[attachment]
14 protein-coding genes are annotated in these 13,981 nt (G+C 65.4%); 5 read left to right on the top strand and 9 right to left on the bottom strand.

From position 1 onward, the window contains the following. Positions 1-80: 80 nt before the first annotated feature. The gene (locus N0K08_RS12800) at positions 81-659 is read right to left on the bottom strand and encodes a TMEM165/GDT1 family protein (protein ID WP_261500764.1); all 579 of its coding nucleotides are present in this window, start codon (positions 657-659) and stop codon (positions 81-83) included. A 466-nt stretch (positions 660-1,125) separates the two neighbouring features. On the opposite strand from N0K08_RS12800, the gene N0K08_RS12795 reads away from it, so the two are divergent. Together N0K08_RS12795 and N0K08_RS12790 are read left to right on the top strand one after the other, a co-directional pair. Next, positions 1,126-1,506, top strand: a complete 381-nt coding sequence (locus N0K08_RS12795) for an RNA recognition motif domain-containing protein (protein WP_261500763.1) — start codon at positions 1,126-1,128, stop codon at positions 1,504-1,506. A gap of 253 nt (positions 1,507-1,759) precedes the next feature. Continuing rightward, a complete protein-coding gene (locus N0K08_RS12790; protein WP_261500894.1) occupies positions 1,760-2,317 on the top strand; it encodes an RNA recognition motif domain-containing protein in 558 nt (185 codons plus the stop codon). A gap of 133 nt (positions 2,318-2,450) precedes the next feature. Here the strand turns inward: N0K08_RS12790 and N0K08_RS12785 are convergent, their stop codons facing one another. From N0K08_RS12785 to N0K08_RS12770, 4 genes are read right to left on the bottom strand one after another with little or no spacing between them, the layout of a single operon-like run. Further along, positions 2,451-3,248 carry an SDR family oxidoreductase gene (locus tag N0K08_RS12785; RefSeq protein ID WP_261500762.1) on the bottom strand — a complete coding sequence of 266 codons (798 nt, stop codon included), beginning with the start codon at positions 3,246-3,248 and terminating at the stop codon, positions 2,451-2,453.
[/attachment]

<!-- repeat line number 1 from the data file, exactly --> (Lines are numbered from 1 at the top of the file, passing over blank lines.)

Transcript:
14 protein-coding genes are annotated in these 13,981 nt (G+C 65.4%); 5 read left to right on the top strand and 9 right to left on the bottom strand.